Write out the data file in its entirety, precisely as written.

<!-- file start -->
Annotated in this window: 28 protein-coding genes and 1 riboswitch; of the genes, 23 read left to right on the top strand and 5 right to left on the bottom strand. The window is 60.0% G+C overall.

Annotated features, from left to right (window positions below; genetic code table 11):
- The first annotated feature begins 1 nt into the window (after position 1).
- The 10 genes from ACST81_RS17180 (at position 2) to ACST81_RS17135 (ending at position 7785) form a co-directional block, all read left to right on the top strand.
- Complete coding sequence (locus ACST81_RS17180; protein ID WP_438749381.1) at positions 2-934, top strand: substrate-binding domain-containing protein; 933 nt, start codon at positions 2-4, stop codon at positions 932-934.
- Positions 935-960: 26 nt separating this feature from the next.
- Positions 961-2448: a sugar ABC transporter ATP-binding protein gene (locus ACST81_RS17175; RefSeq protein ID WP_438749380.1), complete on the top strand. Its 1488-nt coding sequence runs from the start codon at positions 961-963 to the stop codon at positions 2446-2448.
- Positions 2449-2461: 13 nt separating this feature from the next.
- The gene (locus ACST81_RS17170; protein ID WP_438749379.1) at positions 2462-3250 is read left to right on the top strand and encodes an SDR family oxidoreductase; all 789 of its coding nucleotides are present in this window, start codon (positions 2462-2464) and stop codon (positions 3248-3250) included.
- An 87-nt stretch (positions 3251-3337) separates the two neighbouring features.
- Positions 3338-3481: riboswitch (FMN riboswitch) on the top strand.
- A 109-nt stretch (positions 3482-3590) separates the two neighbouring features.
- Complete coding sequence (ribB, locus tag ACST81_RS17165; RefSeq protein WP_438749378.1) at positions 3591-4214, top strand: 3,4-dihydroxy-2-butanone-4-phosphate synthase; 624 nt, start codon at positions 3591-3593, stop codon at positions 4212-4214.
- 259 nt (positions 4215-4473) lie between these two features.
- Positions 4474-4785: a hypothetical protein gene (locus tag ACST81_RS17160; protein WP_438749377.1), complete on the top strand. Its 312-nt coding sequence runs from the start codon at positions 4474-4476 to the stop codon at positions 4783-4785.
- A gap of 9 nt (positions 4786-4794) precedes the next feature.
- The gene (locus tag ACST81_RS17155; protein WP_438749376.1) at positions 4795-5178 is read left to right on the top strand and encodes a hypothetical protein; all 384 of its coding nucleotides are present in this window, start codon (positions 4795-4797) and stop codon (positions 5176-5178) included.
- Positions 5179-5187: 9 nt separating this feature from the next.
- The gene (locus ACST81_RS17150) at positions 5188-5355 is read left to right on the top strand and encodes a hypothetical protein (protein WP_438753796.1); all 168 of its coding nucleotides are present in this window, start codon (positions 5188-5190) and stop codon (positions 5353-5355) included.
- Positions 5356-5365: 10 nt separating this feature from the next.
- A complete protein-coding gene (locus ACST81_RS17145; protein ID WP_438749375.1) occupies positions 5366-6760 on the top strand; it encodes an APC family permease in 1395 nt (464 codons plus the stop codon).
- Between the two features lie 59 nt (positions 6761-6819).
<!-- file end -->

Annotated in this window: 28 protein-coding genes and 1 riboswitch; of the genes, 23 read left to right on the top strand and 5 right to left on the bottom strand. The window is 60.0% G+C overall.

Annotated features, from left to right (window positions below; genetic code table 11):
- The first annotated feature begins 1 nt into the window (after position 1).
- The 10 genes from ACST81_RS17180 (at position 2) to ACST81_RS17135 (ending at position 7785) form a co-directional block, all read left to right on the top strand.
- Complete coding sequence (locus ACST81_RS17180; protein ID WP_438749381.1) at positions 2-934, top strand: substrate-binding domain-containing protein; 933 nt, start codon at positions 2-4, stop codon at positions 932-934.
- Positions 935-960: 26 nt separating this feature from the next.
- Positions 961-2448: a sugar ABC transporter ATP-binding protein gene (locus ACST81_RS17175; RefSeq protein ID WP_438749380.1), complete on the top strand. Its 1488-nt coding sequence runs from the start codon at positions 961-963 to the stop codon at positions 2446-2448.
- Positions 2449-2461: 13 nt separating this feature from the next.
- The gene (locus ACST81_RS17170; protein ID WP_438749379.1) at positions 2462-3250 is read left to right on the top strand and encodes an SDR family oxidoreductase; all 789 of its coding nucleotides are present in this window, start codon (positions 2462-2464) and stop codon (positions 3248-3250) included.
- An 87-nt stretch (positions 3251-3337) separates the two neighbouring features.
- Positions 3338-3481: riboswitch (FMN riboswitch) on the top strand.
- A 109-nt stretch (positions 3482-3590) separates the two neighbouring features.
- Complete coding sequence (ribB, locus tag ACST81_RS17165; RefSeq protein WP_438749378.1) at positions 3591-4214, top strand: 3,4-dihydroxy-2-butanone-4-phosphate synthase; 624 nt, start codon at positions 3591-3593, stop codon at positions 4212-4214.
- 259 nt (positions 4215-4473) lie between these two features.
- Positions 4474-4785: a hypothetical protein gene (locus tag ACST81_RS17160; protein WP_438749377.1), complete on the top strand. Its 312-nt coding sequence runs from the start codon at positions 4474-4476 to the stop codon at positions 4783-4785.
- A gap of 9 nt (positions 4786-4794) precedes the next feature.
- The gene (locus tag ACST81_RS17155; protein WP_438749376.1) at positions 4795-5178 is read left to right on the top strand and encodes a hypothetical protein; all 384 of its coding nucleotides are present in this window, start codon (positions 4795-4797) and stop codon (positions 5176-5178) included.
- Positions 5179-5187: 9 nt separating this feature from the next.
- The gene (locus ACST81_RS17150) at positions 5188-5355 is read left to right on the top strand and encodes a hypothetical protein (protein WP_438753796.1); all 168 of its coding nucleotides are present in this window, start codon (positions 5188-5190) and stop codon (positions 5353-5355) included.
- Positions 5356-5365: 10 nt separating this feature from the next.
- A complete protein-coding gene (locus ACST81_RS17145; protein ID WP_438749375.1) occupies positions 5366-6760 on the top strand; it encodes an APC family permease in 1395 nt (464 codons plus the stop codon).
- Between the two features lie 59 nt (positions 6761-6819).